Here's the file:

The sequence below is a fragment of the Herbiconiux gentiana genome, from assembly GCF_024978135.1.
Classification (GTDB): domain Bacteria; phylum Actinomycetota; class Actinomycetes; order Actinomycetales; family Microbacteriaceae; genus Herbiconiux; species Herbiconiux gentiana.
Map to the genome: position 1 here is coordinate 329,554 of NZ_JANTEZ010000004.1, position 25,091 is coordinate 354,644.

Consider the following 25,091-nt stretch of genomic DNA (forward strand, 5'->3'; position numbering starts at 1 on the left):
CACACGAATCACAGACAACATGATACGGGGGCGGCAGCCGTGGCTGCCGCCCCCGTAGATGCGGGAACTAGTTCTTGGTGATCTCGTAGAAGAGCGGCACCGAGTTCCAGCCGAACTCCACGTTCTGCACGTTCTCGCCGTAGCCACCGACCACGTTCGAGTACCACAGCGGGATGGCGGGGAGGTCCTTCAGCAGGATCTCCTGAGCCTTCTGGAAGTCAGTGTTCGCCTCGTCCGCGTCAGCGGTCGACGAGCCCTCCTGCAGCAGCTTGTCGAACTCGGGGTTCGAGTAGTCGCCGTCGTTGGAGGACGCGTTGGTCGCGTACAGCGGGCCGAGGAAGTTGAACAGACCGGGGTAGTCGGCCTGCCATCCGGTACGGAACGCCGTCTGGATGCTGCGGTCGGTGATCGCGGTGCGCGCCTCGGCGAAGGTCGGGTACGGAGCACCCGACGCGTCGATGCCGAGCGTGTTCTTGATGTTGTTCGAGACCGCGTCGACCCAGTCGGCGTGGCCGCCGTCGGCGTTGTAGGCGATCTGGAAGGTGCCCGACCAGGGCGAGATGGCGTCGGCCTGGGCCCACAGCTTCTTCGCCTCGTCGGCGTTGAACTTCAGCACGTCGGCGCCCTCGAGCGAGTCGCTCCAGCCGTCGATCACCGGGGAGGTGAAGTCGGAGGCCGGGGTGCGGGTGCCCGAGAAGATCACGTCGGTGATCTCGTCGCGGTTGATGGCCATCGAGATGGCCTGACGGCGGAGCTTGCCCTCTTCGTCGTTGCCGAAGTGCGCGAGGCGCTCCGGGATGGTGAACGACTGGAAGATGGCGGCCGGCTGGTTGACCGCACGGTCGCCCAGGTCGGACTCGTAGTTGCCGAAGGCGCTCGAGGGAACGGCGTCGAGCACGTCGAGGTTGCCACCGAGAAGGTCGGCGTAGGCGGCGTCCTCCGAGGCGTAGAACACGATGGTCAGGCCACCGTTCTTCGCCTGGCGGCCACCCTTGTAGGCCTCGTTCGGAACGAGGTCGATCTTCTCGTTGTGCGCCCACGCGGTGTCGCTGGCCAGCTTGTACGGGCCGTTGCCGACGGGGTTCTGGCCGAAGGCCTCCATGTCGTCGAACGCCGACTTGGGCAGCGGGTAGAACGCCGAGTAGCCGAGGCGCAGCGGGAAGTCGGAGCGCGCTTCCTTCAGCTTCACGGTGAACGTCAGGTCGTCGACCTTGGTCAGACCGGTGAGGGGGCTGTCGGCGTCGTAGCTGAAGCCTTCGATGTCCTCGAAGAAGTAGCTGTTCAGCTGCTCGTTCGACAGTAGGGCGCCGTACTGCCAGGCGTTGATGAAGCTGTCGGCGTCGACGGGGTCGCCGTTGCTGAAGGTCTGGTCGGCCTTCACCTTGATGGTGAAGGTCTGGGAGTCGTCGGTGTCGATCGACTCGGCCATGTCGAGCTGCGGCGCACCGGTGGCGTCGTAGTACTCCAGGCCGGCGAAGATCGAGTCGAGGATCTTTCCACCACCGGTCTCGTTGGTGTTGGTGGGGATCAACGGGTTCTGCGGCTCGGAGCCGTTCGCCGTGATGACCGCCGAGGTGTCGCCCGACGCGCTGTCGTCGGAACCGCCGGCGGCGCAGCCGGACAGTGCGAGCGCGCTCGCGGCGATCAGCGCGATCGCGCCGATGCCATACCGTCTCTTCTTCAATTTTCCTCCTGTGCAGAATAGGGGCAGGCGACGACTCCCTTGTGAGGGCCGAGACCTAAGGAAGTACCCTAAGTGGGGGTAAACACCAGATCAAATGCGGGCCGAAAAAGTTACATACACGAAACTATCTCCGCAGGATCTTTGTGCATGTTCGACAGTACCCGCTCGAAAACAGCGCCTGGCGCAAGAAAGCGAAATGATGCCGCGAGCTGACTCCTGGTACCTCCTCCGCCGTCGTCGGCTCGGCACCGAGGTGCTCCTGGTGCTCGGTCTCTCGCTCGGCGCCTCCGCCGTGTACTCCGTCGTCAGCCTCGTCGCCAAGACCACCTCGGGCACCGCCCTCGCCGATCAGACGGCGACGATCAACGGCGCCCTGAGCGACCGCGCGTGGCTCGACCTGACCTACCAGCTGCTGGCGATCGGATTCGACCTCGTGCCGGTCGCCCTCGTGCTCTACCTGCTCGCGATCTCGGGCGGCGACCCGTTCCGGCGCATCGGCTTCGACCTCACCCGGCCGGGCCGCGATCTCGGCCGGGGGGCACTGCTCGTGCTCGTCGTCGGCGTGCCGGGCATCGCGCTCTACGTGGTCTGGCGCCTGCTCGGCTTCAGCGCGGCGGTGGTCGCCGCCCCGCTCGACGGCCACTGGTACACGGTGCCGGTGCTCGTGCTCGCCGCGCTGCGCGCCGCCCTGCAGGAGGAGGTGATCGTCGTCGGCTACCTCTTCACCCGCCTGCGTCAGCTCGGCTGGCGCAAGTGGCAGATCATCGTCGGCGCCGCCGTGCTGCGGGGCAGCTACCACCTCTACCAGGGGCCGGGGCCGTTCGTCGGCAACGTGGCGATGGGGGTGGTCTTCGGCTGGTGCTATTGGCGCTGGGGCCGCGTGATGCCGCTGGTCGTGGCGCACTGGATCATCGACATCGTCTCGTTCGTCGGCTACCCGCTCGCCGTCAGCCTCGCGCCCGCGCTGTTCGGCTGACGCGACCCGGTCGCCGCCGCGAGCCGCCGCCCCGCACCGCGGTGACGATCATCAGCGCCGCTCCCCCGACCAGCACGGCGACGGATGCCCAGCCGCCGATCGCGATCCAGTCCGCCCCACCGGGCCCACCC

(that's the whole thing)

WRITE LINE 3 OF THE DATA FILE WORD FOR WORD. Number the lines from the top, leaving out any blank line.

Map to the genome: position 1 here is coordinate 329,554 of NZ_JANTEZ010000004.1, position 25,091 is coordinate 354,644.